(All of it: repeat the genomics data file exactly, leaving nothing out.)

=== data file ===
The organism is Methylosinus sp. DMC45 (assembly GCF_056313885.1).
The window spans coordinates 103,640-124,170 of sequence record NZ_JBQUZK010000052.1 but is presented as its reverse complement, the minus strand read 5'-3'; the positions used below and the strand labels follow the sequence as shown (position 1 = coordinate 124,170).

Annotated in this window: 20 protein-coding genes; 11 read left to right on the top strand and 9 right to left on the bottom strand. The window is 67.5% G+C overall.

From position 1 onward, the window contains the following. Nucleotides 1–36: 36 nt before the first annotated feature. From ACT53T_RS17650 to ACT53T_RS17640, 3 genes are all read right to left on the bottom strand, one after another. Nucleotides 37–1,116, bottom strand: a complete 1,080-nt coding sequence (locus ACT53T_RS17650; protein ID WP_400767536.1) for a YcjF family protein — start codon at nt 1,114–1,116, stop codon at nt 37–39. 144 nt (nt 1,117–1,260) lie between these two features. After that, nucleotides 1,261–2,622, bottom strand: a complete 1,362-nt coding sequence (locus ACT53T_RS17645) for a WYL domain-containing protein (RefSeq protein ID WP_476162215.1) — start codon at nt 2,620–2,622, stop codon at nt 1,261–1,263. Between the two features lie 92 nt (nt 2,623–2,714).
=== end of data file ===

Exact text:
The organism is Methylosinus sp. DMC45 (assembly GCF_056313885.1).
The window spans coordinates 103,640-124,170 of sequence record NZ_JBQUZK010000052.1 but is presented as its reverse complement, the minus strand read 5'-3'; the positions used below and the strand labels follow the sequence as shown (position 1 = coordinate 124,170).

Annotated in this window: 20 protein-coding genes; 11 read left to right on the top strand and 9 right to left on the bottom strand. The window is 67.5% G+C overall.

From position 1 onward, the window contains the following. Nucleotides 1–36: 36 nt before the first annotated feature. From ACT53T_RS17650 to ACT53T_RS17640, 3 genes are all read right to left on the bottom strand, one after another. Nucleotides 37–1,116, bottom strand: a complete 1,080-nt coding sequence (locus ACT53T_RS17650; protein ID WP_400767536.1) for a YcjF family protein — start codon at nt 1,114–1,116, stop codon at nt 37–39. 144 nt (nt 1,117–1,260) lie between these two features. After that, nucleotides 1,261–2,622, bottom strand: a complete 1,362-nt coding sequence (locus ACT53T_RS17645) for a WYL domain-containing protein (RefSeq protein ID WP_476162215.1) — start codon at nt 2,620–2,622, stop codon at nt 1,261–1,263. Between the two features lie 92 nt (nt 2,623–2,714).